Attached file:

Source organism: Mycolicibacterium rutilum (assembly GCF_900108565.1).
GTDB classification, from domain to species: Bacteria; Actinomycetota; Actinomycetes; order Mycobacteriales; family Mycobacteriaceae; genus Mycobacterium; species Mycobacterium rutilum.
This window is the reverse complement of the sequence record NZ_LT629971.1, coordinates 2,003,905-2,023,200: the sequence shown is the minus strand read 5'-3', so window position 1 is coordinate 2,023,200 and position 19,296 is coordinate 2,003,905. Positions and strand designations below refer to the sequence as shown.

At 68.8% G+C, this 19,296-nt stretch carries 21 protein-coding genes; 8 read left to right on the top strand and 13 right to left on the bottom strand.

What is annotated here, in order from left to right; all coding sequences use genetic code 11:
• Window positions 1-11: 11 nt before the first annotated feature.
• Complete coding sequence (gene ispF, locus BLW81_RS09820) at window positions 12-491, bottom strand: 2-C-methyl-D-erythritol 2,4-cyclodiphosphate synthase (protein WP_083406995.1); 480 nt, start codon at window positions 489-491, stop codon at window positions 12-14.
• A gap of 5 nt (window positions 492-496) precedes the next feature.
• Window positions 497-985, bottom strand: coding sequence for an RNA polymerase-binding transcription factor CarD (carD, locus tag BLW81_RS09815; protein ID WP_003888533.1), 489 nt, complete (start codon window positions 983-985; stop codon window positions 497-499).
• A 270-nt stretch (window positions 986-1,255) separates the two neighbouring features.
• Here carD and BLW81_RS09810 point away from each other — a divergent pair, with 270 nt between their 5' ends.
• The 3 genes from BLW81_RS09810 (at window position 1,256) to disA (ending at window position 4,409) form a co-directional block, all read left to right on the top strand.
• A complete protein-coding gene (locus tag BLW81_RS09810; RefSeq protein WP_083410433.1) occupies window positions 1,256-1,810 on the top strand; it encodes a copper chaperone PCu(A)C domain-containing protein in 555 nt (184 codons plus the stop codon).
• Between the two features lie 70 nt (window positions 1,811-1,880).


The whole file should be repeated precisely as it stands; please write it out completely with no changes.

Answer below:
Source organism: Mycolicibacterium rutilum (assembly GCF_900108565.1).
GTDB classification, from domain to species: Bacteria; Actinomycetota; Actinomycetes; order Mycobacteriales; family Mycobacteriaceae; genus Mycobacterium; species Mycobacterium rutilum.
This window is the reverse complement of the sequence record NZ_LT629971.1, coordinates 2,003,905-2,023,200: the sequence shown is the minus strand read 5'-3', so window position 1 is coordinate 2,023,200 and position 19,296 is coordinate 2,003,905. Positions and strand designations below refer to the sequence as shown.

At 68.8% G+C, this 19,296-nt stretch carries 21 protein-coding genes; 8 read left to right on the top strand and 13 right to left on the bottom strand.

What is annotated here, in order from left to right; all coding sequences use genetic code 11:
• Window positions 1-11: 11 nt before the first annotated feature.
• Complete coding sequence (gene ispF, locus BLW81_RS09820) at window positions 12-491, bottom strand: 2-C-methyl-D-erythritol 2,4-cyclodiphosphate synthase (protein WP_083406995.1); 480 nt, start codon at window positions 489-491, stop codon at window positions 12-14.
• A gap of 5 nt (window positions 492-496) precedes the next feature.
• Window positions 497-985, bottom strand: coding sequence for an RNA polymerase-binding transcription factor CarD (carD, locus tag BLW81_RS09815; protein ID WP_003888533.1), 489 nt, complete (start codon window positions 983-985; stop codon window positions 497-499).
• A 270-nt stretch (window positions 986-1,255) separates the two neighbouring features.
• Here carD and BLW81_RS09810 point away from each other — a divergent pair, with 270 nt between their 5' ends.
• The 3 genes from BLW81_RS09810 (at window position 1,256) to disA (ending at window position 4,409) form a co-directional block, all read left to right on the top strand.
• A complete protein-coding gene (locus tag BLW81_RS09810; RefSeq protein WP_083410433.1) occupies window positions 1,256-1,810 on the top strand; it encodes a copper chaperone PCu(A)C domain-containing protein in 555 nt (184 codons plus the stop codon).
• Between the two features lie 70 nt (window positions 1,811-1,880).